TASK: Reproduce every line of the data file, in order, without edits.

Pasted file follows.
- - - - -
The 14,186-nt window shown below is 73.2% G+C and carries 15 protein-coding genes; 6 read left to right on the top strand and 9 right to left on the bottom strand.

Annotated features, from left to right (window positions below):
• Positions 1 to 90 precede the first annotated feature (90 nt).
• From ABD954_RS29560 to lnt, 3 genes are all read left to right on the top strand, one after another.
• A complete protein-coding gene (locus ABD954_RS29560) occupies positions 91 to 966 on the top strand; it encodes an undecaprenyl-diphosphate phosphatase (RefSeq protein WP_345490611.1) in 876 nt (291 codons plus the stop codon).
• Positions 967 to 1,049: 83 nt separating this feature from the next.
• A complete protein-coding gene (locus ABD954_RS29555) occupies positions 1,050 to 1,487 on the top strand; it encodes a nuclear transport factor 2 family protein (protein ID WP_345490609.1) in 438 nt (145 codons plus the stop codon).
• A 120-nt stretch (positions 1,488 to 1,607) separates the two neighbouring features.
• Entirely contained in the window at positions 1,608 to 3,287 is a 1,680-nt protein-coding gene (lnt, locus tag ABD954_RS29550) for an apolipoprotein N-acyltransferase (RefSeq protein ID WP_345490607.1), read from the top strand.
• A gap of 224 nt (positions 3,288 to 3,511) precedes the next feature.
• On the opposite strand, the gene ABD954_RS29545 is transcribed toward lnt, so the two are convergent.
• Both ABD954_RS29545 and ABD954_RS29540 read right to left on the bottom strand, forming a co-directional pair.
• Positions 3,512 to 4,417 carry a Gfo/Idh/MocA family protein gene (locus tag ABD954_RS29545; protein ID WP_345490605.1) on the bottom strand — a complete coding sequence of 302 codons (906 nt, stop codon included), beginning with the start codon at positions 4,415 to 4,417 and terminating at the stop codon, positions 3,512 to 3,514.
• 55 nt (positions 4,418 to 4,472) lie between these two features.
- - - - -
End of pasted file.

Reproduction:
The 14,186-nt window shown below is 73.2% G+C and carries 15 protein-coding genes; 6 read left to right on the top strand and 9 right to left on the bottom strand.

Annotated features, from left to right (window positions below):
• Positions 1 to 90 precede the first annotated feature (90 nt).
• From ABD954_RS29560 to lnt, 3 genes are all read left to right on the top strand, one after another.
• A complete protein-coding gene (locus ABD954_RS29560) occupies positions 91 to 966 on the top strand; it encodes an undecaprenyl-diphosphate phosphatase (RefSeq protein WP_345490611.1) in 876 nt (291 codons plus the stop codon).
• Positions 967 to 1,049: 83 nt separating this feature from the next.
• A complete protein-coding gene (locus ABD954_RS29555) occupies positions 1,050 to 1,487 on the top strand; it encodes a nuclear transport factor 2 family protein (protein ID WP_345490609.1) in 438 nt (145 codons plus the stop codon).
• A 120-nt stretch (positions 1,488 to 1,607) separates the two neighbouring features.
• Entirely contained in the window at positions 1,608 to 3,287 is a 1,680-nt protein-coding gene (lnt, locus tag ABD954_RS29550) for an apolipoprotein N-acyltransferase (RefSeq protein ID WP_345490607.1), read from the top strand.
• A gap of 224 nt (positions 3,288 to 3,511) precedes the next feature.
• On the opposite strand, the gene ABD954_RS29545 is transcribed toward lnt, so the two are convergent.
• Both ABD954_RS29545 and ABD954_RS29540 read right to left on the bottom strand, forming a co-directional pair.
• Positions 3,512 to 4,417 carry a Gfo/Idh/MocA family protein gene (locus tag ABD954_RS29545; protein ID WP_345490605.1) on the bottom strand — a complete coding sequence of 302 codons (906 nt, stop codon included), beginning with the start codon at positions 4,415 to 4,417 and terminating at the stop codon, positions 3,512 to 3,514.
• 55 nt (positions 4,418 to 4,472) lie between these two features.